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ANTENTOP- 01- 2014 # 018

Buried Antennas for Emergency Communications

 

 

The purpose of this article is to review some of the types of buried antennas which might be useful for amateur emergency communications and to present some of the results the author obtained with a buried 40- meter antenna.

 

Buried antenna properties

 

Because a buried antenna is immersed in a very lossy medium and because of the sudden difference in medium which, a radiated wave encounters at the interface of earth and air, a number of factors are drastically different for buried antennas as compared to an antenna in air.

 

Because of the antenna being in a different medium, the length/impedance versus frequency characteristics are different. For instance, a simple dipole buried 1’ in soil of moderate conductivity would be about 17 ½ ‘ long for 20 meters and have a center impedance of about 450 ohms. As may be imagined, these figures are very dependent upon the exact conductivity of the soil.

 

Because of the interface between earth and air, the radiation from a horizontal, buried antenna when it reaches the surface sets up a vertically- polarized ground wave. This factor, of course, is ideal for emergency communications work with vertically – polarized mobile stations.

 

Antenna forms

 

Many different forms have been tried for buried antennas and even complex directive arrays have been constructed. However, for amateur purposes, the dipole and 100’ long wire are probably most useful forms. (Figure 1)

 

The formula for the length of a dipole depends upon ground conductivity as well as other factors and would not be of much use to the average amateur.

 

The best procedure for constructing a dipole is simply to cut it to 80% of the free – space length and then trim the ends equally until the lowest SWR is achieved. If buried in an area where ground conditions remain stable, the length does not have to be changed again.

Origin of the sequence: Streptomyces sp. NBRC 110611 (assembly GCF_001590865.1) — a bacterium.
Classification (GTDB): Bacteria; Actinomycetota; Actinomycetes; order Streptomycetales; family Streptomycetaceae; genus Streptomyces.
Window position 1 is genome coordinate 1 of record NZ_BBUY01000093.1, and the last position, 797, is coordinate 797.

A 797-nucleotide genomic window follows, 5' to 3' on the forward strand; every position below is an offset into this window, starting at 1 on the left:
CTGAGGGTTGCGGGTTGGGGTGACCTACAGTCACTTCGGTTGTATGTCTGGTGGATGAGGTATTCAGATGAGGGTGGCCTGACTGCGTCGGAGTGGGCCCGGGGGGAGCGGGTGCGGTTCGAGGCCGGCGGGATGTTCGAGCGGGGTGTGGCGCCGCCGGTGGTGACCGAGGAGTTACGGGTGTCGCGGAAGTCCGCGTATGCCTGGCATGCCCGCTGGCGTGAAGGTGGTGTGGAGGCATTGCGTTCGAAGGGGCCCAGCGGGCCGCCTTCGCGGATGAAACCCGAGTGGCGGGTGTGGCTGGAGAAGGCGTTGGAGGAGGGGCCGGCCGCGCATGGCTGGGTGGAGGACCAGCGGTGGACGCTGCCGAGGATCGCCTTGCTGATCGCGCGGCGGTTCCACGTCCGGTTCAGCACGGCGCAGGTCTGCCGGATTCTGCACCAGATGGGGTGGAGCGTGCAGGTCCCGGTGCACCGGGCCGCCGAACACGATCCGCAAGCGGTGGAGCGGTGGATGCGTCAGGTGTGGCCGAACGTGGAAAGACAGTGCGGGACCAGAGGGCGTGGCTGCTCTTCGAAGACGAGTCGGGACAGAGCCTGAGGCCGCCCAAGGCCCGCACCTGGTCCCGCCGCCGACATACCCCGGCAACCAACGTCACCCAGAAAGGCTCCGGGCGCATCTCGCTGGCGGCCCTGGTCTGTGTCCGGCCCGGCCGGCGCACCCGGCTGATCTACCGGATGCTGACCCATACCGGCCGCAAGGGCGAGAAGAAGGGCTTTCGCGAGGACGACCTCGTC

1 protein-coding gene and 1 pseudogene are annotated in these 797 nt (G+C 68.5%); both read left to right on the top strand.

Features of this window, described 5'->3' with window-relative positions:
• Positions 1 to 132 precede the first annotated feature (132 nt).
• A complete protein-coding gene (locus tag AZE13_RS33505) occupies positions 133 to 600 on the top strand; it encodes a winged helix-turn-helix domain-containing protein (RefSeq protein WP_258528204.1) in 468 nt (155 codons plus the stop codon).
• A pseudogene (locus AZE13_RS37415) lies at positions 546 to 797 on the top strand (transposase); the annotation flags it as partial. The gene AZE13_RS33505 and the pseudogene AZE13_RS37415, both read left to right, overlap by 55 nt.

In areas where ground conditions and surface conditions (snow, extreme changes of vegetation) are not stable, the 100’ long wire should be used.

 

Although an antenna coupler, such as a trans-match, is required to allow compensating for impedance changes with varying ground conditions, the antenna can then also be used for multiband operation. In typical soil the input resistance of such an antenna will vary from 50 to 600 ohms and the reactance from +- j400 ohms over the 2- 20 MHz range. The first resonance will be between 750 and 1800 kHz, which makes it effective from 80 meters on down. This type of antenna has been used by the Army in Viet Nam with good result over short tactical distances.

 

Construction

 

Whether a dipole or 100’ long wire is used, the wire used for construction must be insulated along its length from the soil and care must be taken that moisture does not penetrate the tips of the wire or the connection to the feed line. Teflon insulated wire, numbers 22 to 26, is particularly suitable. Perhaps a less expensive method is to run plain rubber insulated wire inside plastic hosing. The ground connection for the 100’ long wire can be a standard 4 or 5’ TV type ground rod.

 

Efficiency

 

 

Many methods have been used for measuring the efficiency of buried antennas. Perhaps the most realistic for amateur purposes is to compare the field strength from a buried antenna to a good, surface quarter- wave vertical. Experiments made on this basis have showed buried antennas of the dipole and 100’ long wire variety, when compared to a surface antenna resonant at  the same frequency, to be about 40 db down for a burial depth of 1’. Roughly, this is about twice the order of magnitude reduction in signal strength as would take place between a 8’ loaded 80- meter whip and a full – size quarter- wave 80- meter vertical.

 

Experimental results

 

The author constructed a 100’ long –wire buried about 8’’ and operated on 40- meters. No impedance measurement were made but proper loading could be easily achieved with the use of a transmatch – type coupler, although some retuning was necessary periodically depending on whether the soil surface was moist or dry.

 

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